Yves here. Wowsers, does Macron not know basic French history? The last time a ruler asked la toute France for its opinion about the problems of the day, the situation developed not necessarily to his advantage. From Wikipedia:
The Cahiers de doléances (or simply Cahiers as they were often known) were the lists of grievances drawn up by each of the three Estates in France, between March and April 1789, the year in which a revolutionary situation began. Their compilation was ordered by King Louis XVI, to give each of the Estates – the First Estate (the clergy), the Second Estate (the nobility) and the Third Estate, which consisted of everyone else, including the urban working class, the rural peasantry, and middle class and professional people, who were the only ones in the group likely to have their voices heard – the chance to express their hopes and grievances directly to the King. They were explicitly discussed at a special meeting of the Estates-General held on May 5, 1789. Many of these lists have survived and provide considerable information about the state of the country on the eve of the revolution. The documents recorded criticisms of government waste, indirect taxes, church taxes and corruption, and the hunting rights of the aristocracy.
While the cahiers conveyed the grievances of common people, they were not meant to directly challenge the Old Regime. They were instead suggestions of reforms. Still, the writing of the cahiers forced the people of France to think about the problems that France faced, and how they wanted them fixed. The political discussions that raged throughout France were a direct challenge to the current system, as they gave the people a voice, and subsequently the cahiers were used to guide the elected representatives in what to discuss at the Estates General. In essence, they added greatly to a revolutionary air of expectation of the Estates General.
By Peter G. Collier, a sociologist and educator with a PhD (University Nantes) on the emergence of urban spaces in Ireland. He has lived in France for twenty-five years. Originally published at openDemocracy
My wife and I used to live in West Brittany. Like Connemara it’s a beautiful place if you can afford it. After the effects of the 2008 crisis began to be felt, my work as an independent educator dried up. Banks and institutions put contracts on a two-year hold. After an expensive eighteen months of wait-and-see, we moved to Nantes. Five years on we consider ourselves lucky to have escaped peripheral isolation and financial suffocation[i].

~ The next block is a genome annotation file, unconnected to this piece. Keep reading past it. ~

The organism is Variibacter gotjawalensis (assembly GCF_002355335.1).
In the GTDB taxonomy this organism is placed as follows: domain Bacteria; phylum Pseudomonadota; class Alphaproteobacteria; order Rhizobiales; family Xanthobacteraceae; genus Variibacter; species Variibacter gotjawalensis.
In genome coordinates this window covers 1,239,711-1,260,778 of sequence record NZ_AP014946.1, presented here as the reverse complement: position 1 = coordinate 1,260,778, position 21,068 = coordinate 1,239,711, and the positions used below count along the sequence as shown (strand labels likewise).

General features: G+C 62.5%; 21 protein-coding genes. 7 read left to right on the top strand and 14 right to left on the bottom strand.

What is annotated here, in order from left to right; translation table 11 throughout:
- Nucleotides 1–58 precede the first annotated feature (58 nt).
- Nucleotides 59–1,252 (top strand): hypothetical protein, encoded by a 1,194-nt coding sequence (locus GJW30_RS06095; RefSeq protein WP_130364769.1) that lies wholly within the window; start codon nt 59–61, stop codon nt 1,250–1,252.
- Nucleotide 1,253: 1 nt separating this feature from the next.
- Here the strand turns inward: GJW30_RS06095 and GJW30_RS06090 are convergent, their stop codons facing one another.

Peripherality is about spatial distance from work and social services. 75% of home-work trips daily in France are by car with an average distance of 50 kms. Without secure work, family ties or welfare protection you won’t make ends meet in Peripheral France. This was why we supported the first protests of the Gilets-Jaunes.
The first Saturday protest in November mobilised 287,000. Most had never protested before. There have been eight Saturday protests. Over 5,000 were taken into custody and a thousand held in prison[ii]. Emmanuel Macron reacted by first, apologising, then freezing tax increases and bank charges while raising the minimum wage. Amazingly the Gilets-Jaunes won more concessions from the government than any trade-union or opposition party for decades. Paradoxically the more concessions Macron made the more the movement became radical. The moderate middle-class, unsettled by the level of violence, now stayed away on Saturdays. (For this alone it may be argued that Macron had played it this way.)
The Two Frances
The current discord in France is not about immigration, but money and status. For decades successive governments have driven economic deregulation while distributing welfare to the bottom end of the social scale.
The squeezed middle paid revenue and kept their lips shut (an estimated ten million people). This evolved alongside the isolation of suburban and rural spaces and resulted in the emergence of ‘The Two Frances’. Hiding this national social fracture has been ‘Europe’ – an increasingly unsure ideal fused indubitably with global neo-liberalism. Macron’s ambition for a post-national European sovereignty and a multicultural France is considered with suspicion in the poorer regions. Hyper-centralisation in the internet age and the fusion of regions into super-regions under François Hollande resulted in the dislocation of thousands of public servants. Income inequality and status depreciation in the face of new wealth have been the results.
Two decades ago, the philosopher Marcel Gauchet warned that the greatest threat to multicultural France was that nobody had bothered to debate its effects on democracy[iii]. Today the country is a multicultural society but without a reformed democracy. That’s why ordinary people stand at roundabouts wearing fluorescent jackets: They want to be seen and what they are talking about listened to. They refuse any form of representation, which is their great strength and weakness too.